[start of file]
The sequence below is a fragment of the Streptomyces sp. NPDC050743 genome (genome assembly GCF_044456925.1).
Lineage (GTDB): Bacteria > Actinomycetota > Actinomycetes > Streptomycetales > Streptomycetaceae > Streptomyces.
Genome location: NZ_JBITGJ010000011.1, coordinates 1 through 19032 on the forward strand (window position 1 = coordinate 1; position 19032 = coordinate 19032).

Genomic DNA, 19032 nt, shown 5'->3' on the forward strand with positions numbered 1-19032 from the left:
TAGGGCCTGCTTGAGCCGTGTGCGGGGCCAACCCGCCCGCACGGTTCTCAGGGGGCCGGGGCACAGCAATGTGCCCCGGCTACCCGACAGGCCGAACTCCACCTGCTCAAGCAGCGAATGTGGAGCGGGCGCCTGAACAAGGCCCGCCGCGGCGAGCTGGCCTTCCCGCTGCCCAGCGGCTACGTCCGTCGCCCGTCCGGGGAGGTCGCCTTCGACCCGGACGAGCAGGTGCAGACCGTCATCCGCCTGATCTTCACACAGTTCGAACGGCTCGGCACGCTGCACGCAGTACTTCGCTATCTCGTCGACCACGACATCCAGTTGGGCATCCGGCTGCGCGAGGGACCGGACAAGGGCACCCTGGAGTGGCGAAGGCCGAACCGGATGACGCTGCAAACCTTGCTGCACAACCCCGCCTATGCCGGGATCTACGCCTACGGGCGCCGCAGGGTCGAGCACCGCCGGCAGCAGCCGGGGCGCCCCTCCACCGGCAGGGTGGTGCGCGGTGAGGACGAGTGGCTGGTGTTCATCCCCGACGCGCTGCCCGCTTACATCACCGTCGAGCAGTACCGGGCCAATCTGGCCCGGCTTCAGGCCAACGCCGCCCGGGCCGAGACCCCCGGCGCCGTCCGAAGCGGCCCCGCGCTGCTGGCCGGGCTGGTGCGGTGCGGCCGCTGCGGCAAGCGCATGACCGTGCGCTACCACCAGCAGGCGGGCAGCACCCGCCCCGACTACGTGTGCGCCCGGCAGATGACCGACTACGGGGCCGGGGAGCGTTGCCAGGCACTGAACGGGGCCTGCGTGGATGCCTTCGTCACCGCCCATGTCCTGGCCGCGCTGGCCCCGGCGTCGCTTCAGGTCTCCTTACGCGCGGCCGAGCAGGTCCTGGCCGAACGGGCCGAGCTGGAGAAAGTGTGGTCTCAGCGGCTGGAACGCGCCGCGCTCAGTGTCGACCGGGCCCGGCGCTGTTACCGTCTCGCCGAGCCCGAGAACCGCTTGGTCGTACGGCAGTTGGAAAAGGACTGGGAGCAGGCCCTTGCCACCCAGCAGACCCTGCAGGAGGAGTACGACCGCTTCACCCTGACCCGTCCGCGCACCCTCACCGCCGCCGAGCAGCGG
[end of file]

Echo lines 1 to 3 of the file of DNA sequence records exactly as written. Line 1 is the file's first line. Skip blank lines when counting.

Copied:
The sequence below is a fragment of the Streptomyces sp. NPDC050743 genome (genome assembly GCF_044456925.1).
Lineage (GTDB): Bacteria > Actinomycetota > Actinomycetes > Streptomycetales > Streptomycetaceae > Streptomyces.
Genome location: NZ_JBITGJ010000011.1, coordinates 1 through 19032 on the forward strand (window position 1 = coordinate 1; position 19032 = coordinate 19032).